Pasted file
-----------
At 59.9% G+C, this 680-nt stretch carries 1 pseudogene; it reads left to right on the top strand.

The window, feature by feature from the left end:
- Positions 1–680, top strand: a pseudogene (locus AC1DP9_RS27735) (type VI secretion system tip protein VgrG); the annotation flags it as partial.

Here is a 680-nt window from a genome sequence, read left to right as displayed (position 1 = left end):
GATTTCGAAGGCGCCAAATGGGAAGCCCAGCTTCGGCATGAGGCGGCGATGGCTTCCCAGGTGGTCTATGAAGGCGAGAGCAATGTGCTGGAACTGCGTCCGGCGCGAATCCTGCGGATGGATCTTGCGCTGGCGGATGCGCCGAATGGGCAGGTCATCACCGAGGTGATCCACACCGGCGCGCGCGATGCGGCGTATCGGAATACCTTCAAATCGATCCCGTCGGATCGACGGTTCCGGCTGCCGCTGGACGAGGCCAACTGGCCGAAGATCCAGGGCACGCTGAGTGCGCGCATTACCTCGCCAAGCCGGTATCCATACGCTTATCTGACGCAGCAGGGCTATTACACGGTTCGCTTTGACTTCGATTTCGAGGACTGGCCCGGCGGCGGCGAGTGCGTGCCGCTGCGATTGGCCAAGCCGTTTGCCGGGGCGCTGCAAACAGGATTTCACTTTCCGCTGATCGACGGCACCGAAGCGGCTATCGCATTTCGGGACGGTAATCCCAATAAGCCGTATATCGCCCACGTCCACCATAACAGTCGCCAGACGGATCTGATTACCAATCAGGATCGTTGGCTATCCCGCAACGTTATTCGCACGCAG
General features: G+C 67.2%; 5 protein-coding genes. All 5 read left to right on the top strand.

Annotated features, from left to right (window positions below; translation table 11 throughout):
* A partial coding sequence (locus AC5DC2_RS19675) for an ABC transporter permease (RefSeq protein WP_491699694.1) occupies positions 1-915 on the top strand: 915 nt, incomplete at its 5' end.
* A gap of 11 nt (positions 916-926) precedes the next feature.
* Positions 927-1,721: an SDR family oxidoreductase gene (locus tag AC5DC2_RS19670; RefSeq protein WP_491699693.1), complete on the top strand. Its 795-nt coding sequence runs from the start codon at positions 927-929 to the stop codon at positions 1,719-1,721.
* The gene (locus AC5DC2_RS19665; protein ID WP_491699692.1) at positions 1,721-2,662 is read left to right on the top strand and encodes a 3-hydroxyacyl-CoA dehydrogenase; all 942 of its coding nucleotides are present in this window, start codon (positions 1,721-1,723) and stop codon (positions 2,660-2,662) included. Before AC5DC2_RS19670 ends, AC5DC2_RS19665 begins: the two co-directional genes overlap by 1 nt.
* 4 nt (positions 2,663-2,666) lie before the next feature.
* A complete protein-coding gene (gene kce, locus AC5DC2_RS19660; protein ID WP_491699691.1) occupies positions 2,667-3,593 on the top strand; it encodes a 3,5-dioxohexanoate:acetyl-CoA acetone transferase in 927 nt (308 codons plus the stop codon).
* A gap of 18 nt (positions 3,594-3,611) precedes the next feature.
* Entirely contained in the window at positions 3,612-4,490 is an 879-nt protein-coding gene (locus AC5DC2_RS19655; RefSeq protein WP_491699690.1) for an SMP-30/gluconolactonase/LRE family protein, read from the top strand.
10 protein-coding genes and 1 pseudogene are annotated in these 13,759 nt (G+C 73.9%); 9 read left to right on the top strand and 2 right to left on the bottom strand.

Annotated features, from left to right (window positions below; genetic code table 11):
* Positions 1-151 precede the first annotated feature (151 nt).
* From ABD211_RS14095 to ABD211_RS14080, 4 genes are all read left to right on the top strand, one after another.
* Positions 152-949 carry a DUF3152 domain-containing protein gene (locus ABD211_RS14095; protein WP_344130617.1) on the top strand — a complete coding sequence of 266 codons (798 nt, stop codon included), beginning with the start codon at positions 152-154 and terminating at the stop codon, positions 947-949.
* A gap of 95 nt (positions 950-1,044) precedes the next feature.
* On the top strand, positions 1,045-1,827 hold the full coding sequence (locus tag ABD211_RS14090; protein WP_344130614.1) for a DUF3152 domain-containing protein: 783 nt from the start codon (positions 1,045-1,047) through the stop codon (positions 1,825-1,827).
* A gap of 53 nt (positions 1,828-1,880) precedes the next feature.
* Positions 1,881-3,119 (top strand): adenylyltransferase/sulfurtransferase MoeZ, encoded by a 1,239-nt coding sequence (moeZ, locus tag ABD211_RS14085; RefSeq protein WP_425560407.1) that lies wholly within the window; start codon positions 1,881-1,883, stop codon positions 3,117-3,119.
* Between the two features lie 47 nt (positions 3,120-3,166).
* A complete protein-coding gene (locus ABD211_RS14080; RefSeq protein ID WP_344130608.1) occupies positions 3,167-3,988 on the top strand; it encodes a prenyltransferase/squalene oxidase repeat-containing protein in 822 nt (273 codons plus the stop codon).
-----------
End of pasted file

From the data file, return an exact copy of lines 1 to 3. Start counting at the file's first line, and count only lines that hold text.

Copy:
At 59.9% G+C, this 680-nt stretch carries 1 pseudogene; it reads left to right on the top strand.

The window, feature by feature from the left end:
- Positions 1–680, top strand: a pseudogene (locus AC1DP9_RS27735) (type VI secretion system tip protein VgrG); the annotation flags it as partial.